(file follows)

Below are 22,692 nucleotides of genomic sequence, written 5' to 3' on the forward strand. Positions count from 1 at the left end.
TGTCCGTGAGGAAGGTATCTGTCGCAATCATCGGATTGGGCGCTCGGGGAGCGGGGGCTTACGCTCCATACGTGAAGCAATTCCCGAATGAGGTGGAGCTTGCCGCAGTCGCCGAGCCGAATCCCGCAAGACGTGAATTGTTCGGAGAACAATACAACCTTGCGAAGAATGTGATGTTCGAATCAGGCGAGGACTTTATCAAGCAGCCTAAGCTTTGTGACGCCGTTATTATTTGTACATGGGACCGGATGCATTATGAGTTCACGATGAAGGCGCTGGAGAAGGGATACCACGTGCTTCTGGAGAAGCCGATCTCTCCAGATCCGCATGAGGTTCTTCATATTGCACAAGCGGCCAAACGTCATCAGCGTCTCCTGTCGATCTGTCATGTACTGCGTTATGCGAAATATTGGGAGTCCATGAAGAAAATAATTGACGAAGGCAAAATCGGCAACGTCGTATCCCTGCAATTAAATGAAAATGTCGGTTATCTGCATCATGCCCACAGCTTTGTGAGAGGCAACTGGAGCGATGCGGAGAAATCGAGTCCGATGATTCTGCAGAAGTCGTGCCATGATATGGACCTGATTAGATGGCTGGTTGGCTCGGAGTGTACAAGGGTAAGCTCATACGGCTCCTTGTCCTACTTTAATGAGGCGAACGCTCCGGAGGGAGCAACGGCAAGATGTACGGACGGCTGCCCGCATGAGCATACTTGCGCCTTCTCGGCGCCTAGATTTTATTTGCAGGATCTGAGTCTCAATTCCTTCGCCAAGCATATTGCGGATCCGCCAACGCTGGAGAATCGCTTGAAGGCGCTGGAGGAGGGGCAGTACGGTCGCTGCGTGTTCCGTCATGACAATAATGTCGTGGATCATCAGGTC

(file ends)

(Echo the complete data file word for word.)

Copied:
Below are 22,692 nucleotides of genomic sequence, written 5' to 3' on the forward strand. Positions count from 1 at the left end.
TGTCCGTGAGGAAGGTATCTGTCGCAATCATCGGATTGGGCGCTCGGGGAGCGGGGGCTTACGCTCCATACGTGAAGCAATTCCCGAATGAGGTGGAGCTTGCCGCAGTCGCCGAGCCGAATCCCGCAAGACGTGAATTGTTCGGAGAACAATACAACCTTGCGAAGAATGTGATGTTCGAATCAGGCGAGGACTTTATCAAGCAGCCTAAGCTTTGTGACGCCGTTATTATTTGTACATGGGACCGGATGCATTATGAGTTCACGATGAAGGCGCTGGAGAAGGGATACCACGTGCTTCTGGAGAAGCCGATCTCTCCAGATCCGCATGAGGTTCTTCATATTGCACAAGCGGCCAAACGTCATCAGCGTCTCCTGTCGATCTGTCATGTACTGCGTTATGCGAAATATTGGGAGTCCATGAAGAAAATAATTGACGAAGGCAAAATCGGCAACGTCGTATCCCTGCAATTAAATGAAAATGTCGGTTATCTGCATCATGCCCACAGCTTTGTGAGAGGCAACTGGAGCGATGCGGAGAAATCGAGTCCGATGATTCTGCAGAAGTCGTGCCATGATATGGACCTGATTAGATGGCTGGTTGGCTCGGAGTGTACAAGGGTAAGCTCATACGGCTCCTTGTCCTACTTTAATGAGGCGAACGCTCCGGAGGGAGCAACGGCAAGATGTACGGACGGCTGCCCGCATGAGCATACTTGCGCCTTCTCGGCGCCTAGATTTTATTTGCAGGATCTGAGTCTCAATTCCTTCGCCAAGCATATTGCGGATCCGCCAACGCTGGAGAATCGCTTGAAGGCGCTGGAGGAGGGGCAGTACGGTCGCTGCGTGTTCCGTCATGACAATAATGTCGTGGATCATCAGGTC